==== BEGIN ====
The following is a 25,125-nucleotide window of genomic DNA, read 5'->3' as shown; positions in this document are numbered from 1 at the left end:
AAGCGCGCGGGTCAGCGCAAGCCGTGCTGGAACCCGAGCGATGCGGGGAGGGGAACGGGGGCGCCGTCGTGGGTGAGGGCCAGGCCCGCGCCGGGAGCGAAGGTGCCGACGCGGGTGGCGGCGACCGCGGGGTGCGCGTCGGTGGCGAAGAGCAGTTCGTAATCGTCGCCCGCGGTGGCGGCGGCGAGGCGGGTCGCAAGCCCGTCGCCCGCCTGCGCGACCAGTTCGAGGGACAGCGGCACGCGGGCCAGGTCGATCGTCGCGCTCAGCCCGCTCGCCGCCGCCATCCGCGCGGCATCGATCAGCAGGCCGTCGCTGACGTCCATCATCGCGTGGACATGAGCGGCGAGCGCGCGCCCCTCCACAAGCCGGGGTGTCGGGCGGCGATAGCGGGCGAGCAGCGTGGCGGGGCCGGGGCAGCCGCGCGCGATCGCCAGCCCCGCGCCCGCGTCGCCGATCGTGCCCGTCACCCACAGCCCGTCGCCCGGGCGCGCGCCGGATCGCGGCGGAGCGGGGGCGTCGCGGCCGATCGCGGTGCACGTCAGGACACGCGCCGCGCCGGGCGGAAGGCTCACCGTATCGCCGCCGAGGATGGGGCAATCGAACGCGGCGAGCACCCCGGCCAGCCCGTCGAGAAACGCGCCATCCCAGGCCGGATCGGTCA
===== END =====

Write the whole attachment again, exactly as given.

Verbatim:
The following is a 25,125-nucleotide window of genomic DNA, read 5'->3' as shown; positions in this document are numbered from 1 at the left end:
AAGCGCGCGGGTCAGCGCAAGCCGTGCTGGAACCCGAGCGATGCGGGGAGGGGAACGGGGGCGCCGTCGTGGGTGAGGGCCAGGCCCGCGCCGGGAGCGAAGGTGCCGACGCGGGTGGCGGCGACCGCGGGGTGCGCGTCGGTGGCGAAGAGCAGTTCGTAATCGTCGCCCGCGGTGGCGGCGGCGAGGCGGGTCGCAAGCCCGTCGCCCGCCTGCGCGACCAGTTCGAGGGACAGCGGCACGCGGGCCAGGTCGATCGTCGCGCTCAGCCCGCTCGCCGCCGCCATCCGCGCGGCATCGATCAGCAGGCCGTCGCTGACGTCCATCATCGCGTGGACATGAGCGGCGAGCGCGCGCCCCTCCACAAGCCGGGGTGTCGGGCGGCGATAGCGGGCGAGCAGCGTGGCGGGGCCGGGGCAGCCGCGCGCGATCGCCAGCCCCGCGCCCGCGTCGCCGATCGTGCCCGTCACCCACAGCCCGTCGCCCGGGCGCGCGCCGGATCGCGGCGGAGCGGGGGCGTCGCGGCCGATCGCGGTGCACGTCAGGACACGCGCCGCGCCGGGCGGAAGGCTCACCGTATCGCCGCCGAGGATGGGGCAATCGAACGCGGCGAGCACCCCGGCCAGCCCGTCGAGAAACGCGCCATCCCAGGCCGGATCGGTCA